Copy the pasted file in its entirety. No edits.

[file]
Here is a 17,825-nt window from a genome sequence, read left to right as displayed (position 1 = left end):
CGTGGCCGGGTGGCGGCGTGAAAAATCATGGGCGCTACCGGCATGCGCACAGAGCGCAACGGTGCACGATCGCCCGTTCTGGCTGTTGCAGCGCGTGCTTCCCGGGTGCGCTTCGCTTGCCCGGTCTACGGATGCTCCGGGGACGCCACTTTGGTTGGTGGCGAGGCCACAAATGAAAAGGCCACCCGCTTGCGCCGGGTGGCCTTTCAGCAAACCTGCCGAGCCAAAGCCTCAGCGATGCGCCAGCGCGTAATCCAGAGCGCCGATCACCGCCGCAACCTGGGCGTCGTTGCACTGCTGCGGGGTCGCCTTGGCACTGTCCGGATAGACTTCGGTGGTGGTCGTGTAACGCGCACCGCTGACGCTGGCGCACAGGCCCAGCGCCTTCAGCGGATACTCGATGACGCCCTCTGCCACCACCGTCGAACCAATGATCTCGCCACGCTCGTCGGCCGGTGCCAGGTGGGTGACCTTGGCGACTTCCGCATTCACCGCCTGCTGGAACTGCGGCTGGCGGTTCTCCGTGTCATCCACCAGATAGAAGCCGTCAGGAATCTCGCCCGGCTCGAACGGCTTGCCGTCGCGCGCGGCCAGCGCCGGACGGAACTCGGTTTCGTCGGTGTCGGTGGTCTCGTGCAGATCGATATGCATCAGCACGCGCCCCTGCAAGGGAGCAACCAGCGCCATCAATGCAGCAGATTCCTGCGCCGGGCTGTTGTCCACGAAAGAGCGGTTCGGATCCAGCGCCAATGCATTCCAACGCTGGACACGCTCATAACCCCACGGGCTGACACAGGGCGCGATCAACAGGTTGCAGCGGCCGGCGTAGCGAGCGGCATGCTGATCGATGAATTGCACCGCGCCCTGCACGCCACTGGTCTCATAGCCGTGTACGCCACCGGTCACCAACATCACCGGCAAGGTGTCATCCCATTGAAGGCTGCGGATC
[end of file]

Here is a 17,825-nt window from a genome sequence, read left to right as displayed (position 1 = left end):
CGTGGCCGGGTGGCGGCGTGAAAAATCATGGGCGCTACCGGCATGCGCACAGAGCGCAACGGTGCACGATCGCCCGTTCTGGCTGTTGCAGCGCGTGCTTCCCGGGTGCGCTTCGCTTGCCCGGTCTACGGATGCTCCGGGGACGCCACTTTGGTTGGTGGCGAGGCCACAAATGAAAAGGCCACCCGCTTGCGCCGGGTGGCCTTTCAGCAAACCTGCCGAGCCAAAGCCTCAGCGATGCGCCAGCGCGTAATCCAGAGCGCCGATCACCGCCGCAACCTGGGCGTCGTTGCACTGCTGCGGGGTCGCCTTGGCACTGTCCGGATAGACTTCGGTGGTGGTCGTGTAACGCGCACCGCTGACGCTGGCGCACAGGCCCAGCGCCTTCAGCGGATACTCGATGACGCCCTCTGCCACCACCGTCGAACCAATGATCTCGCCACGCTCGTCGGCCGGTGCCAGGTGGGTGACCTTGGCGACTTCCGCATTCACCGCCTGCTGGAACTGCGGCTGGCGGTTCTCCGTGTCATCCACCAGATAGAAGCCGTCAGGAATCTCGCCCGGCTCGAACGGCTTGCCGTCGCGCGCGGCCAGCGCCGGACGGAACTCGGTTTCGTCGGTGTCGGTGGTCTCGTGCAGATCGATATGCATCAGCACGCGCCCCTGCAAGGGAGCAACCAGCGCCATCAATGCAGCAGATTCCTGCGCCGGGCTGTTGTCCACGAAAGAGCGGTTCGGATCCAGCGCCAATGCATTCCAACGCTGGACACGCTCATAACCCCACGGGCTGACACAGGGCGCGATCAACAGGTTGCAGCGGCCGGCGTAGCGAGCGGCATGCTGATCGATGAATTGCACCGCGCCCTGCACGCCACTGGTCTCATAGCCGTGTACGCCACCGGTCACCAACATCACCGGCAAGGTGTCATCCCATTGAAGGCTGCGGATC